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List of Gods : "Ami"
NameOriginDescription
Abdallah Islamic The father of Mahomet, was so beautiful, that when he married Amina, 200 virgins broke their hearts from disappointed love. Islam
Ami Egypt God of fire Egypt
Ami Neter Egypt A singing god who rules over winds and song. Egypt
Ami Pi Egypt A lion god. Egypt
Amida Buddhist/ Japan A primordial deity
Amida-Nyorai Buddhist/Japan Presides over the Pure Land of the Western Paradise, the Japanese people turned to him at their moment of death. Buddhist/Japan
Amihan Philippines God of the North Wind. Philippines
Amimitl Aztec A god of lakes and fishermen. Aztec
Amitabha Buddhist/India A celestial buddha described in the scriptures of the Mahayana school of Buddhism. According to these scriptures, Amitabha possesses infinite merits resulting from good deeds over countless past lives as a bodhisattva named Dharmakara. Buddhist/India
Amithba Buddhist/India The boddhisattva of 'infinite light'. Amithba represents the primordial, self-existent Buddha. This god was born from a lotus and ceaselessly stretches out aid to the weak and faltering. Amithba became a popular way of salvation for many Buddhists because he was the archetype of compassion, gentle and easygoing.
Amitolane Zuni Rainbow spirit. Zuni
Andromache Greek A daughter of Eetion, king of the Cilician Thebae, and one of the noblest and most amiable female characters in the Iliad. Her father and her seven brothers were slain by Achilles at the taking of Thebae, and her mother, who had purchased her freedom by a large ransom, was killed by Artemis. Greek
Avalokitesvara Buddhist The Buddhist epitome of mercy and compassion. When Avalokitesvara attained to supreme consciousness, he chose not to pass into nirvana, but vowed to stay behind as the succor of the afflicted. He was filled with compassion, karuna, for the sufferings of the living, which he sought to bring to enlightenment. He was represented as a handsome young man holding a lotus flower in his hand who wore a picture of Amithaba in his hair. His female consort was Tara, also known as Pandaravasini, 'clad in white'.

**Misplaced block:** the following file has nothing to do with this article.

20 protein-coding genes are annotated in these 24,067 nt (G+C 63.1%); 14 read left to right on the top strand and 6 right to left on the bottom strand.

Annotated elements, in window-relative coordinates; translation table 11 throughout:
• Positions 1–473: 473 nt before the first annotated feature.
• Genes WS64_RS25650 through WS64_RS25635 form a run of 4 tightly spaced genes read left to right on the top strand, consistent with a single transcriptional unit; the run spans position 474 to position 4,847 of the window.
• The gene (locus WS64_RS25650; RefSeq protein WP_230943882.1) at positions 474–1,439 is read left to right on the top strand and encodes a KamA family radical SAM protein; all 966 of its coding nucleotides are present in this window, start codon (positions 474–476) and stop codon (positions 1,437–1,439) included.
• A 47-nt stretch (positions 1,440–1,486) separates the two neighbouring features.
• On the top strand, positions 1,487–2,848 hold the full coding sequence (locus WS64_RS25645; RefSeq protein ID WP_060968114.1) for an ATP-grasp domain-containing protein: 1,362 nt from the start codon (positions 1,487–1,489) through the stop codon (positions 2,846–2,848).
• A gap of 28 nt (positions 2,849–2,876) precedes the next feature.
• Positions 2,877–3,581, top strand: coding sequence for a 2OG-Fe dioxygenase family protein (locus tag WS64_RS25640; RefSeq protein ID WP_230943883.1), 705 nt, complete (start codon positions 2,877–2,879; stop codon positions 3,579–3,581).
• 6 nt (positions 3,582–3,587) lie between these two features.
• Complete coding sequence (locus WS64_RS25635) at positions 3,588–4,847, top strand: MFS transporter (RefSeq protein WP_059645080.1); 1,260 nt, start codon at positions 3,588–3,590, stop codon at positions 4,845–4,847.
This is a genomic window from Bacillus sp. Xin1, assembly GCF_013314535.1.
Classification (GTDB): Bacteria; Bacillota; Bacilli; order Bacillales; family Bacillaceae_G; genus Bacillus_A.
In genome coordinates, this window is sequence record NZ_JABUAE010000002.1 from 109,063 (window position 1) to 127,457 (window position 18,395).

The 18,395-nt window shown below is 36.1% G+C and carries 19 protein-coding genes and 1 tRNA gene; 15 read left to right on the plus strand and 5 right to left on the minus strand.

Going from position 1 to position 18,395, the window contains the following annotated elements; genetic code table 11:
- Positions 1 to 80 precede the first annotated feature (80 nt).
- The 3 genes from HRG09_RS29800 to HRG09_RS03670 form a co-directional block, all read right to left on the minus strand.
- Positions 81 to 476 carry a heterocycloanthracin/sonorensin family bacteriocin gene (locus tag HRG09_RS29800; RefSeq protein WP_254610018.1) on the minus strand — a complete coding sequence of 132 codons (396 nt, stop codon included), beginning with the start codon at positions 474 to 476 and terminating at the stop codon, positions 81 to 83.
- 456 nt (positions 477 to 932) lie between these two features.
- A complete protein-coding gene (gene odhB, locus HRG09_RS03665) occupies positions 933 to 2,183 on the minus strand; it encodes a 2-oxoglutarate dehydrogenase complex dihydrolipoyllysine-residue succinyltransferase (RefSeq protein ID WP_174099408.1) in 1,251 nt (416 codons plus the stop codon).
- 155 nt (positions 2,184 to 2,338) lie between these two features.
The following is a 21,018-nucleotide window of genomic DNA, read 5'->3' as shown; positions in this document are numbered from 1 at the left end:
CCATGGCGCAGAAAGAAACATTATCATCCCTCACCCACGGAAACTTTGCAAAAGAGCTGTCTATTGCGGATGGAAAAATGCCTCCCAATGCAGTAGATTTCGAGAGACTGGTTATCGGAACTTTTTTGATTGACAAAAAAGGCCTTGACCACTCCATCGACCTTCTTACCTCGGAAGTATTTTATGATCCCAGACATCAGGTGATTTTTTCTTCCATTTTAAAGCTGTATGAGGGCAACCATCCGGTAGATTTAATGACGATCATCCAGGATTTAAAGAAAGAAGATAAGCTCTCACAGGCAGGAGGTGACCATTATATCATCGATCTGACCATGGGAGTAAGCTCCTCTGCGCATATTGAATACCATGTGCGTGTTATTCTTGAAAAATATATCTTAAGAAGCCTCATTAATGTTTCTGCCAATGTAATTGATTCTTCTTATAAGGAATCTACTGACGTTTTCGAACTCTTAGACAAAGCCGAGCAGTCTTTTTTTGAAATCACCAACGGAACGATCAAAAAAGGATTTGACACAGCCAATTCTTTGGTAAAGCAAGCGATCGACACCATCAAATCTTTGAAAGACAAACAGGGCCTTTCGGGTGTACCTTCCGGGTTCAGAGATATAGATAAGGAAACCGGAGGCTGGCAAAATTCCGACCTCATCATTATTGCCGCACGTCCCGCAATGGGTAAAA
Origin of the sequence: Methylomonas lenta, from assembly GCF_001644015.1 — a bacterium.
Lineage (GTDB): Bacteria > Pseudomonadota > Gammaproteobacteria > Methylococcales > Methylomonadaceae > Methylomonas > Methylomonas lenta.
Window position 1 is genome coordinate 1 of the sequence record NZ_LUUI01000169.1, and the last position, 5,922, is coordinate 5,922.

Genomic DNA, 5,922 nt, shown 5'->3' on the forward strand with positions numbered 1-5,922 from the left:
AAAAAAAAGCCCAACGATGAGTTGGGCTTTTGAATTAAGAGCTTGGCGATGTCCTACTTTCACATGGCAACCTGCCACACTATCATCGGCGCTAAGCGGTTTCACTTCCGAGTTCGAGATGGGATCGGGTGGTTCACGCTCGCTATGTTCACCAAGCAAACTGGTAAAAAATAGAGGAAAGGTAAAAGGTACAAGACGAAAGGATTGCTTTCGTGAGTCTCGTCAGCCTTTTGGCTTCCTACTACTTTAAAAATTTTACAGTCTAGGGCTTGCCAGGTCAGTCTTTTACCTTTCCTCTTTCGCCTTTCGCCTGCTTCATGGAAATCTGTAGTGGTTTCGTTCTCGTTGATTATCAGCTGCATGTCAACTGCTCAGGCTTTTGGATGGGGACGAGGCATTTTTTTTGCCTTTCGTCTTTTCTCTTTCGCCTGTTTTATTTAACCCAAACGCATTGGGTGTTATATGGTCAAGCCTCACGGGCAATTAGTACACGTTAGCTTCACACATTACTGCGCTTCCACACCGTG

Balmung or Gram Scandinavian The sword of Siegfried, forged by Wieland, the Vulcan of the Scandinavians. Wieland, in a trial of merit, clove Amilias, a brother smith, through steel helmet and armour, down to the waist; but the cut was so fine that Amilias was not even aware that he was wounded till he attempted to move, when he fell into two pieces. Scandinavian
Bartsing Formoza One of the creators of the sun, moon, and stars. the other was Dgagha. The Amia, Formosa
Da-Shi-Zhi Buddhist/China One of Amitabha Buddha's two great female Bodhisattva companions in the Pure Land. Buddhist/China
Hubal Arabic An Arab idol brought from Bulka, in Syria, by Amir Ibn-Lohei, who asserted that it would procure rain when wanted. It was the statue of a man in red agate; one hand being lost, a golden one was supplied. He held in his hand seven arrows without wings or feathers, such as the Arabians use in divination. This idol was destroyed in the eighth year of "the flight." Arabic
Mahabala Buddhist God, a rather fearsome emanation of Amitabha Buddhist/Mahayana
Pandara Buddhist The Shakti of Amitabha, and a feminine bodhisattva. Buddhist
Po Ino Nogar Cambodia The ruler of worlds and inventor of rice who was born amid the clouds. Cambodia
Thebes Greek An ancient city of Egypt of great renown, once capital of Upper Egypt; covered 10 sq. m. of the valley of the Nile on both sides of the river, 300 m. SE. of Cairo; now represented by imposing ruins of temples, palaces, tombs, and statues of colossal size, amid which the humble dwellings of four villages-Luxor, Karnack, Medinet Habu, and Kurna-have been raised. The period of its greatest flourishing extended from about 1600 to 1100 B.C., but some of its ruins have been dated as far back as 2500 B.C. Greek
Ysum Japan God of the dead, receptor of the souls of the dead, who cleanses the souls he receives in fire and hands them on to Amida. Japan